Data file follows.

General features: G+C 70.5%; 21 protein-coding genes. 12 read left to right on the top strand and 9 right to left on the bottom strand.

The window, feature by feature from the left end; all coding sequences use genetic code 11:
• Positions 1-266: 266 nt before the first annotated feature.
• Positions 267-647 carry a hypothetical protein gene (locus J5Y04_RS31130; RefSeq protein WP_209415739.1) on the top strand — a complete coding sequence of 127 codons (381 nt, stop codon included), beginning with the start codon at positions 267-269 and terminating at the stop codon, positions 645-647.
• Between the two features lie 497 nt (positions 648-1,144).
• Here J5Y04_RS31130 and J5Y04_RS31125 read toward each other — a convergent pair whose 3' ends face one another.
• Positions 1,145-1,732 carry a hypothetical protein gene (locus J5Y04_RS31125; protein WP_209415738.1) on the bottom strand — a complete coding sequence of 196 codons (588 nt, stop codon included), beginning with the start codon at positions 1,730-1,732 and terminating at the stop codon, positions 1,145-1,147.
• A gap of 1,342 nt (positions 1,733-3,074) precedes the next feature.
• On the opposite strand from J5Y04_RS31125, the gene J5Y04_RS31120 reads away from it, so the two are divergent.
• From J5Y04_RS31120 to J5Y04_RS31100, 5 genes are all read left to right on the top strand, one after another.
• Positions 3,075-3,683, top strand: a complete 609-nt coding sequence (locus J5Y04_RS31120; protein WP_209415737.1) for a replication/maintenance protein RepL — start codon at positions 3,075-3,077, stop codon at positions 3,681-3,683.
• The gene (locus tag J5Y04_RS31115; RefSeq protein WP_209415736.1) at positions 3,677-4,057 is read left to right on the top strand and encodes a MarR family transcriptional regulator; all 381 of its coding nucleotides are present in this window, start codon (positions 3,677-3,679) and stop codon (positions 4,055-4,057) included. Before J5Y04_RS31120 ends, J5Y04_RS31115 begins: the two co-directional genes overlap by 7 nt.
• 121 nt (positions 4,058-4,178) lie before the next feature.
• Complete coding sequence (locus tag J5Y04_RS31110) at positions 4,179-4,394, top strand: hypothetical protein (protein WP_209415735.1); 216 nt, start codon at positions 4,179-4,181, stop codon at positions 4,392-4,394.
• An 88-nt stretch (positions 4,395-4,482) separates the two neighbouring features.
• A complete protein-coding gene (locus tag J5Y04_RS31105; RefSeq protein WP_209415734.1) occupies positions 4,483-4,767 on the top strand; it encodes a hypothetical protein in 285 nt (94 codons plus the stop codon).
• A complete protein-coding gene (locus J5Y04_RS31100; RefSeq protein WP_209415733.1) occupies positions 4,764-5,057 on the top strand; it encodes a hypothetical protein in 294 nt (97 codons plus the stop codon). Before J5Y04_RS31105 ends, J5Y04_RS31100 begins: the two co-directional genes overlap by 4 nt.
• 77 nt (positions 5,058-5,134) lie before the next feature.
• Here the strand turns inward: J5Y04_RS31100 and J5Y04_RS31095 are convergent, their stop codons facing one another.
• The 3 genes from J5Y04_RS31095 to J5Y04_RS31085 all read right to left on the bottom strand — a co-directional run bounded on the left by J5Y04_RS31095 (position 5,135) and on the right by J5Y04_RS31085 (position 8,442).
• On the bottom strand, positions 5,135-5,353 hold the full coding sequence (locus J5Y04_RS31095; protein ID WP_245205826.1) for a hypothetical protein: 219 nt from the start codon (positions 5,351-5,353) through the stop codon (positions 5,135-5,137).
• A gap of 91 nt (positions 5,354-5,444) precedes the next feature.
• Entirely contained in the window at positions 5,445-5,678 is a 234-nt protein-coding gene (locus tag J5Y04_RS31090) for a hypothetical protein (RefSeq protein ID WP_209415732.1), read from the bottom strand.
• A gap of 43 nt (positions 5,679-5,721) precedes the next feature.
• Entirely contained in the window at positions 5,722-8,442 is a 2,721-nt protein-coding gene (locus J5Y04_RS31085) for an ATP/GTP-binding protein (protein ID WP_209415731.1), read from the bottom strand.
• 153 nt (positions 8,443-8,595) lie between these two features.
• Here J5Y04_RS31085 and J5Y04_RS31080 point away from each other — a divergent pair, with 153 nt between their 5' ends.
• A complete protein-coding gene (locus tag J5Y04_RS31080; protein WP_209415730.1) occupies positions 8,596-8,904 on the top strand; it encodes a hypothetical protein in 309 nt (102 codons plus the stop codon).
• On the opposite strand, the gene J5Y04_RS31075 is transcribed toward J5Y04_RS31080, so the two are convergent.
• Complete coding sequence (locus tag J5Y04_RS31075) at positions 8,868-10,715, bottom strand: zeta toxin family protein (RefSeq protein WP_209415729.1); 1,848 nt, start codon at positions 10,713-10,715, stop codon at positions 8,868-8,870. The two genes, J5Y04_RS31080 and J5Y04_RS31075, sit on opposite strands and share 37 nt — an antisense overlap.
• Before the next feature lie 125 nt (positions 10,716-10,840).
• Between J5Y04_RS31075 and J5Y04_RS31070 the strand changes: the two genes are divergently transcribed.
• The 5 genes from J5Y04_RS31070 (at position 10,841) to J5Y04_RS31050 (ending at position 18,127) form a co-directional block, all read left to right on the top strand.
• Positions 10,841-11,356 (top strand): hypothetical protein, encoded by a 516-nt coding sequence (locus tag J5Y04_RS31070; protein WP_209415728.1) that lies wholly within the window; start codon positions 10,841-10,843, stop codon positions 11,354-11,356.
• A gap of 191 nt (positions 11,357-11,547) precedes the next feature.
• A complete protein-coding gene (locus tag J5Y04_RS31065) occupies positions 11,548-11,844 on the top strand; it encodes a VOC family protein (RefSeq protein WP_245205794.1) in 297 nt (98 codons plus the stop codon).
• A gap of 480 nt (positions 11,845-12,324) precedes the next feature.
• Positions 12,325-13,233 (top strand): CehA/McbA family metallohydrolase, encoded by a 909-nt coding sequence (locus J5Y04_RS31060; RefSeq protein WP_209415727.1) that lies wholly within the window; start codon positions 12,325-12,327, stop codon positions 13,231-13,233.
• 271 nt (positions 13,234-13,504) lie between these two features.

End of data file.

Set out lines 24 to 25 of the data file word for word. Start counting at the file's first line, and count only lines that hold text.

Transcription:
• A gap of 43 nt (positions 5,679-5,721) precedes the next feature.
• Entirely contained in the window at positions 5,722-8,442 is a 2,721-nt protein-coding gene (locus J5Y04_RS31085) for an ATP/GTP-binding protein (protein ID WP_209415731.1), read from the bottom strand.